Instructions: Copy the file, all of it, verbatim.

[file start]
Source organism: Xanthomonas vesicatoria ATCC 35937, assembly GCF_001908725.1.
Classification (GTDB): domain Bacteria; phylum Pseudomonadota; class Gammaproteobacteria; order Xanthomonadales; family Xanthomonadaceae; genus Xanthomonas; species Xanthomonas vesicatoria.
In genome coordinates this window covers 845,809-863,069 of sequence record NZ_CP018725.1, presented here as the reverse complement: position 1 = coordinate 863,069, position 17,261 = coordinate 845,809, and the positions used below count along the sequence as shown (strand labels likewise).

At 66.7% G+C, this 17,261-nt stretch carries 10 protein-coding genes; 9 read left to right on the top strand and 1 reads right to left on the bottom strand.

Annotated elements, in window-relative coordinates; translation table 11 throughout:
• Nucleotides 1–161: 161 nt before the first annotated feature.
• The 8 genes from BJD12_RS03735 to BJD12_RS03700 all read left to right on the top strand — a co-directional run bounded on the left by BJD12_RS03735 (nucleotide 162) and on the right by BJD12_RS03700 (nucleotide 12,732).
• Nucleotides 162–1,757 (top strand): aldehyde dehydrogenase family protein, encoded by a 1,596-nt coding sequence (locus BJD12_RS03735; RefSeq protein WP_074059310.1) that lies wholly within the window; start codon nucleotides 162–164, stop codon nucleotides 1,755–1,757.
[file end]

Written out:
Source organism: Xanthomonas vesicatoria ATCC 35937, assembly GCF_001908725.1.
Classification (GTDB): domain Bacteria; phylum Pseudomonadota; class Gammaproteobacteria; order Xanthomonadales; family Xanthomonadaceae; genus Xanthomonas; species Xanthomonas vesicatoria.
In genome coordinates this window covers 845,809-863,069 of sequence record NZ_CP018725.1, presented here as the reverse complement: position 1 = coordinate 863,069, position 17,261 = coordinate 845,809, and the positions used below count along the sequence as shown (strand labels likewise).

At 66.7% G+C, this 17,261-nt stretch carries 10 protein-coding genes; 9 read left to right on the top strand and 1 reads right to left on the bottom strand.

Annotated elements, in window-relative coordinates; translation table 11 throughout:
• Nucleotides 1–161: 161 nt before the first annotated feature.
• The 8 genes from BJD12_RS03735 to BJD12_RS03700 all read left to right on the top strand — a co-directional run bounded on the left by BJD12_RS03735 (nucleotide 162) and on the right by BJD12_RS03700 (nucleotide 12,732).
• Nucleotides 162–1,757 (top strand): aldehyde dehydrogenase family protein, encoded by a 1,596-nt coding sequence (locus BJD12_RS03735; RefSeq protein WP_074059310.1) that lies wholly within the window; start codon nucleotides 162–164, stop codon nucleotides 1,755–1,757.